“We have to sharpen our selection of programs which in turn will sharpen the discussions”

Hernborn says all African delegates should feel invited to Warsaw in Poland, the first Input to happen in Eastern Europe.

input in pix

We have to make Africans believe in ourselves before we can expect the world to believe in us. Former president of the Republic of Mozambique, H.E. Joaquim Chissano (above) giving the keynote address at Input2008 on opening night 4 May.

Below…and the registration carries on… 

As from 7 May Input 2008 Joburg opens free registration for all industry and interested people…

below: who’s got the mic at input2008…

Below: Harry Belafonte and James Early (right back) arrive at the Input 2008 Opening night as guests… Harry Belafonte will deliver the keynote address at tonight’s launch of the Human Bondage Project…

input…from behind the desk

submitted by President Phaphama

Apparently in the beginning was the word. The word was with input and the word was Early.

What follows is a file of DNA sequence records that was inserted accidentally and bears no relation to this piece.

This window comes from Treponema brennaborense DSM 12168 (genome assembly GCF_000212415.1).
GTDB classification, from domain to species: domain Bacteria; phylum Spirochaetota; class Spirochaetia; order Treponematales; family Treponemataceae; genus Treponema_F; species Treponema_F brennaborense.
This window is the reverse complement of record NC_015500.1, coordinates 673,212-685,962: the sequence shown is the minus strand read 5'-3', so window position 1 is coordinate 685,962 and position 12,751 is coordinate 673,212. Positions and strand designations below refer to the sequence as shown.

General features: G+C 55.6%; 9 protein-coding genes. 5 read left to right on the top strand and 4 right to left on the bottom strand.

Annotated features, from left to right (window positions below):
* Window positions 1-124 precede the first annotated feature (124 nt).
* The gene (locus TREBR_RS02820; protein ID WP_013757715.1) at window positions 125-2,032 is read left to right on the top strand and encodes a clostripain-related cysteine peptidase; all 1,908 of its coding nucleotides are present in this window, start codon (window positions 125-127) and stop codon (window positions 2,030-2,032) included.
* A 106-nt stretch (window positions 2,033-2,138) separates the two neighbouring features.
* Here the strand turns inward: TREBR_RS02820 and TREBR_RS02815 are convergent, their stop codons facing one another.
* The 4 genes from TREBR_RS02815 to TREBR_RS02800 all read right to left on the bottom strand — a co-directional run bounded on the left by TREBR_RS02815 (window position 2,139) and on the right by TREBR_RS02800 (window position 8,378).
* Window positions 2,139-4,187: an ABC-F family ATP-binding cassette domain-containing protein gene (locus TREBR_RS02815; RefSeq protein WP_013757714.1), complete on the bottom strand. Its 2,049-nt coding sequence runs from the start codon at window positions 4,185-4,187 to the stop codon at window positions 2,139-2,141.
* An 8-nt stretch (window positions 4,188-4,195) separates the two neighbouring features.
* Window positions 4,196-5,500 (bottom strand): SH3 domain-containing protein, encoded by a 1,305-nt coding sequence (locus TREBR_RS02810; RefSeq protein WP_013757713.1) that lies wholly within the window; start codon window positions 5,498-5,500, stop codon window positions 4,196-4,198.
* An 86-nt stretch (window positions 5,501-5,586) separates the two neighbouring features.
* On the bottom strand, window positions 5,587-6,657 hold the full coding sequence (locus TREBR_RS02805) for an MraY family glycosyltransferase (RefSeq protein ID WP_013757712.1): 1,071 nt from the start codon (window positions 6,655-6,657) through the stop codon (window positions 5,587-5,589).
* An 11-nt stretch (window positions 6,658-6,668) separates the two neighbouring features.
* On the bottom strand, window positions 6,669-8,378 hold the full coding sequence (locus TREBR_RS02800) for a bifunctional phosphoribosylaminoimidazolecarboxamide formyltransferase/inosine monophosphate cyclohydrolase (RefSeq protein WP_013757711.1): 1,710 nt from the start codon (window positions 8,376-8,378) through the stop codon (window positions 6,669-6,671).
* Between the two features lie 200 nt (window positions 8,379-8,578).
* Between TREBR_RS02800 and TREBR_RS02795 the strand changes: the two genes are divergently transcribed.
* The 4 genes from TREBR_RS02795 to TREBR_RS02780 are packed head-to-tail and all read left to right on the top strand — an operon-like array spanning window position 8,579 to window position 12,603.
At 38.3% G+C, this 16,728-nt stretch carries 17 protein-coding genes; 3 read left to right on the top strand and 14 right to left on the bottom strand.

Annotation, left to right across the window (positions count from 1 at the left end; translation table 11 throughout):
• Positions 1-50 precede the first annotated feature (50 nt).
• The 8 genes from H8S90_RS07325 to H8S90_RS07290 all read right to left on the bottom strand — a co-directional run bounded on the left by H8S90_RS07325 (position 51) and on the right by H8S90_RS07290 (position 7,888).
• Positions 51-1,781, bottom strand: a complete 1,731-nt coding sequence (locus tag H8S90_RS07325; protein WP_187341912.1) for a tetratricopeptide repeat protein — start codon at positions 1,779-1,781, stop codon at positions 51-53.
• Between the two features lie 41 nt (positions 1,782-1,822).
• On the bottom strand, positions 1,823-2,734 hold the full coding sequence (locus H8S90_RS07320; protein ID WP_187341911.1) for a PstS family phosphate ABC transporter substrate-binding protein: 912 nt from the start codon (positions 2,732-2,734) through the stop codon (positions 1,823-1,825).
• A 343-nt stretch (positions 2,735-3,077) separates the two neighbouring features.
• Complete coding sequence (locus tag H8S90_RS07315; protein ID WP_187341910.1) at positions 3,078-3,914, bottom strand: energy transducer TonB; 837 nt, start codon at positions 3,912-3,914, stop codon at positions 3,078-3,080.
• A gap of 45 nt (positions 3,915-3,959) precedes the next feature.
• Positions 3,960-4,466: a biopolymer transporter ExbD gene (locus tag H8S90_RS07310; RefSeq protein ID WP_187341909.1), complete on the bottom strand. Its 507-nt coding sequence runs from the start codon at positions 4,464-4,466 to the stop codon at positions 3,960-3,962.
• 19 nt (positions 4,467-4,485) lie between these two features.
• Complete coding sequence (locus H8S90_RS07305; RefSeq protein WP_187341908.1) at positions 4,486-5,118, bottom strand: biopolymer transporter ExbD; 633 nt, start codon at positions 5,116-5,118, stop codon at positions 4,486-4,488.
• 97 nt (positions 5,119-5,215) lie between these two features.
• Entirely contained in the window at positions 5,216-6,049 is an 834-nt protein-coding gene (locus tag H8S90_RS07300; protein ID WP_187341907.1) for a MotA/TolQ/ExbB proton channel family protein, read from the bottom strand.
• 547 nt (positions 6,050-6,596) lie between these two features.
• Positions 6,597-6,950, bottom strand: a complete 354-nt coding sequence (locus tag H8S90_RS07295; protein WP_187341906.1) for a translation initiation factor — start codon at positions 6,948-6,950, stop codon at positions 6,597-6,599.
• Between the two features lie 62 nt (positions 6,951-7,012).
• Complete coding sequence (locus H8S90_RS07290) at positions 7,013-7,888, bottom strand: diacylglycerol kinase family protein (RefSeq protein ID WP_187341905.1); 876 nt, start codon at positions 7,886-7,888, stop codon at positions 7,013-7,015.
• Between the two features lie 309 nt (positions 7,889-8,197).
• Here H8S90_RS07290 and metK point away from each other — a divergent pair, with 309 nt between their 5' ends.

Input. I vibrate this word repeatedly, and all these other captivating words gatecrash my mental space almost zealously. I am talking words like contribute, engage, create, bla di bla…

I walk into the famed Sandton Convention Centre thinking this word. And being part of the Input team, the word has more than one meaning to me. I am here as a service provider, and I am also here as eyes and ears to look and hear out for future prospects in delivering more and more service in the realms of broadcasting.

Stationed at the Information desk, I get to see faces in all shapes and texture. On these faces are enquiring eyes in search of information on this and that. They ask me questions because they expect me to know. These faces belong to filmmakers and people who invest in filmmaking. Their questions are intended for an administrator, at least that is what my false ego thinks.  

As an up and coming filmmaker and aspiring television maker, my false ego feels misplaced behind the information desk. Fortunately this misidentification of responsibility has a very short span. The angelic sight and divine voice of Mr James Early in front of me comes early enough to kill my already bruised false ego, allowing it to re-incarnate back to the cradle of sense and logic.

His words double click on my narrow frustration, and immediately my frame expands. Mr James Early instantly fills my half empty or half full heart with words bigger than wisdom. He reminds me that I don’t need a camera to be on par with my purpose. That I can still add my flavor to life from behind the information desk. When he tells me to enjoy I am immediately reminded of what has been lacking in my space. Fun.